The middle has gotten a bad rap lately, especially in the political arena, where so many now demand that you be at one extreme or the other.
Aaaand we saw how well that worked out last year. Do we really want a replay of the shutdown?
Strangely (to me, anyway), it’s become a badge of honor to refuse to compromise. Back in the olden days, young whippersnappers, compromise was not a dirty word, and was, in fact, the way to get things done.
Eh, not so much, which is why the 113th Congress had passed fewer than 60 laws by the end of calendar year 2013. With about nine months left in this session, it might end up as the least productive Congress ever if it keeps up the same snail’s pace.
Way to reach for the stars, fellas. If you lose your seat in November, I’m sure you can probably easily find work as a doorstop or a traffic barricade.
In that very painful Super Bowl interview of Barack Obama by Bill O’Reilly, the notion of Obama being the most liberal president ever was brought up. Well, I’m fairly sure it was … there were so many interruptions by O’Reilly that it was hard at times to keep track, even just reading the transcript.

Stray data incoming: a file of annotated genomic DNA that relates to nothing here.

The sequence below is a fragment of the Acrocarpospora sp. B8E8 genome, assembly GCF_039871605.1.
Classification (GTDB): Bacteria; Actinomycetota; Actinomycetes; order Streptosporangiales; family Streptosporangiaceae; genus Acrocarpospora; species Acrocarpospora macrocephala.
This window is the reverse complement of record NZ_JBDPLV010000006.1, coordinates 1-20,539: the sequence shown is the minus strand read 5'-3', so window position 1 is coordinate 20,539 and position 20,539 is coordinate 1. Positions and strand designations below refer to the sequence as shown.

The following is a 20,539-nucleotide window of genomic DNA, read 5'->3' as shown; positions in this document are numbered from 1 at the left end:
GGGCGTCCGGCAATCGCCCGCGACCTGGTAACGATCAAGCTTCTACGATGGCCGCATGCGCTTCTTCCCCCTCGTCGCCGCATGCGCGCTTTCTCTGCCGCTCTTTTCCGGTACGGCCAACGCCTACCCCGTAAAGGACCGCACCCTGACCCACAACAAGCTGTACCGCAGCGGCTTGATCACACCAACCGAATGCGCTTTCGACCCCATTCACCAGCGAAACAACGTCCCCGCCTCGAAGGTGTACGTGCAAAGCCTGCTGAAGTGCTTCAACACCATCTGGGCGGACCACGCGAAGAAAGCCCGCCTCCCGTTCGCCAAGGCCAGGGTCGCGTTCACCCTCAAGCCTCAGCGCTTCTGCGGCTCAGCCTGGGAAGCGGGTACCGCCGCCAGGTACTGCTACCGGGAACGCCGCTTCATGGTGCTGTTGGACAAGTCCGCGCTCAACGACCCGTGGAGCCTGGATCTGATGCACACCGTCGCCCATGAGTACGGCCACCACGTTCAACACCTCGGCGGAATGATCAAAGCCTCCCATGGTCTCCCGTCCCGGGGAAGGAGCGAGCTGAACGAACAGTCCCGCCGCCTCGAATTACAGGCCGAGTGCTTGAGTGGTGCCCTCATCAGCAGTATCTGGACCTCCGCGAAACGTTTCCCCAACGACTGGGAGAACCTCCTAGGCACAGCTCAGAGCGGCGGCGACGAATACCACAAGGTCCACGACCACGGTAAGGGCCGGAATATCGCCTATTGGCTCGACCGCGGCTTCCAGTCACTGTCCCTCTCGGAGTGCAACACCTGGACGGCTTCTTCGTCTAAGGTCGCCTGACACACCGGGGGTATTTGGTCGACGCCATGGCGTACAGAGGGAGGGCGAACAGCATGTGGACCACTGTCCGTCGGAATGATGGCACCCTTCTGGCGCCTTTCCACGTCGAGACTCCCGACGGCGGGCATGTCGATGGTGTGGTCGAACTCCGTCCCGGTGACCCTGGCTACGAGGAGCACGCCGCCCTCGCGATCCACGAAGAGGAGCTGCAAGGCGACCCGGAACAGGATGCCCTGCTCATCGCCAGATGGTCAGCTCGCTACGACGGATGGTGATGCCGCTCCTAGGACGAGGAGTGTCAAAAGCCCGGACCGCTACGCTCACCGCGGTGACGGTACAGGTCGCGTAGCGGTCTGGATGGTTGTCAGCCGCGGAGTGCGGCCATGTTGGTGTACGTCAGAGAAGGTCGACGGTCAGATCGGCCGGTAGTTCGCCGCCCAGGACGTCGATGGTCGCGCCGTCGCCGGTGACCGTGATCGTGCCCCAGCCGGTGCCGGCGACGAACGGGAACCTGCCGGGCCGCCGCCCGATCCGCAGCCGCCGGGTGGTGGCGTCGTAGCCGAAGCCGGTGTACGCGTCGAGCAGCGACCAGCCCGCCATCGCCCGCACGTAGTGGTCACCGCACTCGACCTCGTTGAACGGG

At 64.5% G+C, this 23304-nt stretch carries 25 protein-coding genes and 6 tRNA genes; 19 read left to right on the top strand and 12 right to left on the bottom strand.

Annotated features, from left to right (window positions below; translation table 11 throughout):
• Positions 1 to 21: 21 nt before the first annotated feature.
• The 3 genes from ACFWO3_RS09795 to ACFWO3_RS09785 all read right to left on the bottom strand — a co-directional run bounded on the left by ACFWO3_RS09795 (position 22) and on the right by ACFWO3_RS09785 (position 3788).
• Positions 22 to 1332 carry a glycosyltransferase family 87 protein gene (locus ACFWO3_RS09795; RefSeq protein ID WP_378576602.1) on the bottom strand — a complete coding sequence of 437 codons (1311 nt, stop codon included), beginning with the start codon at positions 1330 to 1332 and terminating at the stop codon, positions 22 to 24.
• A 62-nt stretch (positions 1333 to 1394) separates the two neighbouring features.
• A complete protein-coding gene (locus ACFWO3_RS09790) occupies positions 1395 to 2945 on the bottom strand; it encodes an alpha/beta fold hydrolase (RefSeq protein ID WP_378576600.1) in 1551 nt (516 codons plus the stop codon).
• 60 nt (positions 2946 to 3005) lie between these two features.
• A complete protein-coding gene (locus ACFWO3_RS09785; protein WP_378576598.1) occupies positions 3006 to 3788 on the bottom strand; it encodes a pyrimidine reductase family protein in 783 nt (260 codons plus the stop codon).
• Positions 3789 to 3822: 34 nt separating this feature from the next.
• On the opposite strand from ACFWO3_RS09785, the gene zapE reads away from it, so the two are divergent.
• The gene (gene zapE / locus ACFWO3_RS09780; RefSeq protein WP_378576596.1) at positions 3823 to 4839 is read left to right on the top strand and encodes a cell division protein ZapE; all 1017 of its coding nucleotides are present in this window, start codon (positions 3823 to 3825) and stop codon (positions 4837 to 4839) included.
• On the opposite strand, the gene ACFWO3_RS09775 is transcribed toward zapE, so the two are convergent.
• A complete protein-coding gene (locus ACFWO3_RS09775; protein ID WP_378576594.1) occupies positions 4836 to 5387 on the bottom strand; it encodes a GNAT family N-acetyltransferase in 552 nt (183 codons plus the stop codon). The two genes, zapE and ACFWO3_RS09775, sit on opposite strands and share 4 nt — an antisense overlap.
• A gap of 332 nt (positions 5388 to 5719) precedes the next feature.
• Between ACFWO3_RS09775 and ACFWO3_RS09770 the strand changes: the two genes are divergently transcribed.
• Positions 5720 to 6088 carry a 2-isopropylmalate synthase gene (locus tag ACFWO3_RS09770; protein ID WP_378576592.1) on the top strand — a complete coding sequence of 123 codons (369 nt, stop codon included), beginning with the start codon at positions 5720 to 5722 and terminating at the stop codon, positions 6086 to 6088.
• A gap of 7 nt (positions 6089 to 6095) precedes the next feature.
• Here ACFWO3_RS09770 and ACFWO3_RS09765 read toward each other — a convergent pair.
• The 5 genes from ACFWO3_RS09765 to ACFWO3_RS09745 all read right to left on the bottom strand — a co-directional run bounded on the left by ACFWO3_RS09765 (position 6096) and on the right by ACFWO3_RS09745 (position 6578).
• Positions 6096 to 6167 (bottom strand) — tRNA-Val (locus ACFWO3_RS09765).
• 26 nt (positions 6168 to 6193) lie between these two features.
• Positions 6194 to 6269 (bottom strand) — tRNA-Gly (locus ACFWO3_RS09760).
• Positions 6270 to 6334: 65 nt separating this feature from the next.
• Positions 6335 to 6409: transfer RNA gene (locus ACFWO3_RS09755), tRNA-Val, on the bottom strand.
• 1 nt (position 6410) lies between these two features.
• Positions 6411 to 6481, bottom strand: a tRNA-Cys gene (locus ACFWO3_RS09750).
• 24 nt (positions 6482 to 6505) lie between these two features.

Obama’s answer? Not him. Richard Nixon, though, having begun the Environmental Protection Agency among other things, was probably more liberal, he guessed.
And that’s really about all it would be—a guess. Since presidents don’t vote on legislation (and not all presidents had legislative experience before becoming president), political scientists have only publicly stated support or opposition to legislation to rely on.
And since media, politics and the world in general have changed in so many ways even over the past 30 years, inferring past presidents’ relative liberalism or conservatism becomes like comparing apples and creme brulee. While both are delicious, the taste, texture and mouth feel (not to mention calorie count) are completely different.
Without context, not much of meaning is accomplished.
(Excuse me while I wipe the drool off my chin … I love creme brulee, especially chocolate, with caramelized sugar … drool …)